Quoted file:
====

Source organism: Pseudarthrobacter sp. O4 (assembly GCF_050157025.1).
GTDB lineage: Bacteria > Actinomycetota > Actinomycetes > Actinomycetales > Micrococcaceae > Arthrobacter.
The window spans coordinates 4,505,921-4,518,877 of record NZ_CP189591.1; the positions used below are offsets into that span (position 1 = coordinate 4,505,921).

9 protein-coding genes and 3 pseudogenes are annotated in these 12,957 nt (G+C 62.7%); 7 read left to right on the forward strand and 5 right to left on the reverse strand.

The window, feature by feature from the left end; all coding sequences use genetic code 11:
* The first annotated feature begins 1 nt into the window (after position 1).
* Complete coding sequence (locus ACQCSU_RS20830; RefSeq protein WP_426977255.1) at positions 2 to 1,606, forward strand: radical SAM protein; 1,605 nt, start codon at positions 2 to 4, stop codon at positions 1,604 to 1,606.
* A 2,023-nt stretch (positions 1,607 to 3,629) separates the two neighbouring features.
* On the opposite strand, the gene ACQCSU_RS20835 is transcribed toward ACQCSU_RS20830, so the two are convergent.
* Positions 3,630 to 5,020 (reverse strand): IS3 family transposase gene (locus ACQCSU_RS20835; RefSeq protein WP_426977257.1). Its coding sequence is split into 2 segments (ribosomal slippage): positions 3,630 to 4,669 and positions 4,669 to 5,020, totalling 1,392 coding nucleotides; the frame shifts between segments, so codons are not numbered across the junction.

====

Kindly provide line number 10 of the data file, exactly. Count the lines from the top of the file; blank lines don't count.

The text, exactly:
* Positions 3,630 to 5,020 (reverse strand): IS3 family transposase gene (locus ACQCSU_RS20835; RefSeq protein WP_426977257.1). Its coding sequence is split into 2 segments (ribosomal slippage): positions 3,630 to 4,669 and positions 4,669 to 5,020, totalling 1,392 coding nucleotides; the frame shifts between segments, so codons are not numbered across the junction.